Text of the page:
Our Northwest

I-90 upgrades just the latest of many

Tuesday, October 7, 2014by  Jon Osterberg

Interstate 90 rock blasting and road closures alongside Keechelus Lake (photo courtesy WSDOT) will end Oct. 30 for the winter season.
   Blasting closures this week occur Monday through Thursday from 6 p.m.–7 p.m., moving up to 5:30–6:30 beginning Oct. 13.
   Oh, and if you haven’t heard, the Price Creek rest area and restrooms will close permanently next spring. Workers will build an I-90 wildlife overpass that bisects the rest area, which technically is an interim facility that travelers have used for years.
   WSDOT confirms the closure will leave no public restrooms for I-90 motorists between the recently upgraded Travelers Rest at Snoqualmie Pass and the Indian John Hill Rest Area east of Cle Elum.
   Construction on I-90 from the former Keechelus snowshed to the end of the lake should be finished in 2018, said Meagan Lott of WSDOT. Phase 2, spanning the next two miles, includes the Price Creek wildlife overpass and concludes in 2020.
   When I-90 construction is complete, travelers will enjoy a safer six-lane freeway with smooth, well-marked pavement, few avalanche closures – a new avalanche bridge will replace the snowshed – and wildlife will be able to cross the freeway via overpasses and culverts.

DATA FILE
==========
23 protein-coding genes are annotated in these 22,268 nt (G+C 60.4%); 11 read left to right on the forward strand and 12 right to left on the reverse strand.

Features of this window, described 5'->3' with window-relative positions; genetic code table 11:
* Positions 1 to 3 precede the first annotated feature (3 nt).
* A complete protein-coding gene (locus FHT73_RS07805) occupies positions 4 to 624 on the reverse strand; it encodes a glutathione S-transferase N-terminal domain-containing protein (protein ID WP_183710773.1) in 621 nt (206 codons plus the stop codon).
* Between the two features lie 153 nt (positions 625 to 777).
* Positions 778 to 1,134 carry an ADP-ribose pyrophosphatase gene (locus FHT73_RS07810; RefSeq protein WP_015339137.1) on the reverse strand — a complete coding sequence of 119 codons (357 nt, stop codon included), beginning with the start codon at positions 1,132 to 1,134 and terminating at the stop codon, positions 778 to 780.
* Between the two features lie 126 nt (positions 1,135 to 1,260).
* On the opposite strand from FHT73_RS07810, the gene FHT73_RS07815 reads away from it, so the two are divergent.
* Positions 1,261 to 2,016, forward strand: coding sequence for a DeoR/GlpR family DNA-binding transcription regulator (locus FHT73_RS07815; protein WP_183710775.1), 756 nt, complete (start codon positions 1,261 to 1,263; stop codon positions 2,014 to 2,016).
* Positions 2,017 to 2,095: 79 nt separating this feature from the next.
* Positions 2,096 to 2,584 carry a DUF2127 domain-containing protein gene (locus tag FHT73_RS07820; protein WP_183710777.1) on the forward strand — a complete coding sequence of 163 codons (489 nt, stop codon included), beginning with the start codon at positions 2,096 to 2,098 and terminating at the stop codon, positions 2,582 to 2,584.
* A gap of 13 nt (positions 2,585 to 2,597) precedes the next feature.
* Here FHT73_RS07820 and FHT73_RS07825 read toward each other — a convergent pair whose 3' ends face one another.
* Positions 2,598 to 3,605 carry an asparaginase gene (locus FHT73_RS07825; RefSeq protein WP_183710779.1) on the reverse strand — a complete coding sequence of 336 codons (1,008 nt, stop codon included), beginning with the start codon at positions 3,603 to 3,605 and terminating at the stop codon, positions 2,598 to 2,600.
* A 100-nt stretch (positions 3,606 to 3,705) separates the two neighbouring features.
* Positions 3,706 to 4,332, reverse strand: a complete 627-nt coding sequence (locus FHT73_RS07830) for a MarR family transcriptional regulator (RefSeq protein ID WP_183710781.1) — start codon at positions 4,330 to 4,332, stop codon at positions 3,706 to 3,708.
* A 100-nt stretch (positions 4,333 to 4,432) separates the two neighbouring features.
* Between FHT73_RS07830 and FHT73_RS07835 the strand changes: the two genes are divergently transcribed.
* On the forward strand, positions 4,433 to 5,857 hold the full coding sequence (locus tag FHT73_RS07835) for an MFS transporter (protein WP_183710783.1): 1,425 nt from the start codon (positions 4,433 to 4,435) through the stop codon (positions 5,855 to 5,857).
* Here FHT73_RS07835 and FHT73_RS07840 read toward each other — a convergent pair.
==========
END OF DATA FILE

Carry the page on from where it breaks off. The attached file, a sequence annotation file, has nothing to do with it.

All of that is a marked improvement over the current four-lane highway, which has seen incremental upgrades over the years. A four-lane U.S. Highway 10 opened in 1950, including a snowshed west of the summit that was demolished three decades later. In 1970, a new section of freeway bypassed the congested summit ski areas, and in 1981 that section expanded to seven lanes. Also in 1981, westbound traffic shifted across the valley to the new Denny Creek Viaduct.
   And long before the four-lane freeway, cross-state traffic used the two-lane Sunset Highway (right), a dirt road built in 1915 (and paved much later) that switchbacked uphill from Denny Creek to Snoqualmie Pass. You’ll drive that road today if you visit Denny Creek campground, hike the Melakwa Lake or Franklin Falls trails, or drive from there up toward Alpental.
   I drove the old Sunset Highway recently. It’s briefly visible from a westbound I-90 overpass just beyond the Alpental exit. Though it traverses the slope directly below I-90 for a distance (left), it’s not visible from the freeway. Driving it downhill, the first switchback you come to lies directly below the site of the old snowshed, which WSDOT called the Airplane Curve snowshed.
   Driving that old road today, it’s tough to imagine 1920s automobiles chugging uphill in the snow. No wonder that in 1926, after the Milwaukie Railroad had abandoned its original grade in favor of the Snoqualmie Tunnel, WSDOT acquired Milwaukie’s right of way and relocated the Sunset Highway there. It’s a much gentler grade, home to today’s eastbound lanes of I-90.

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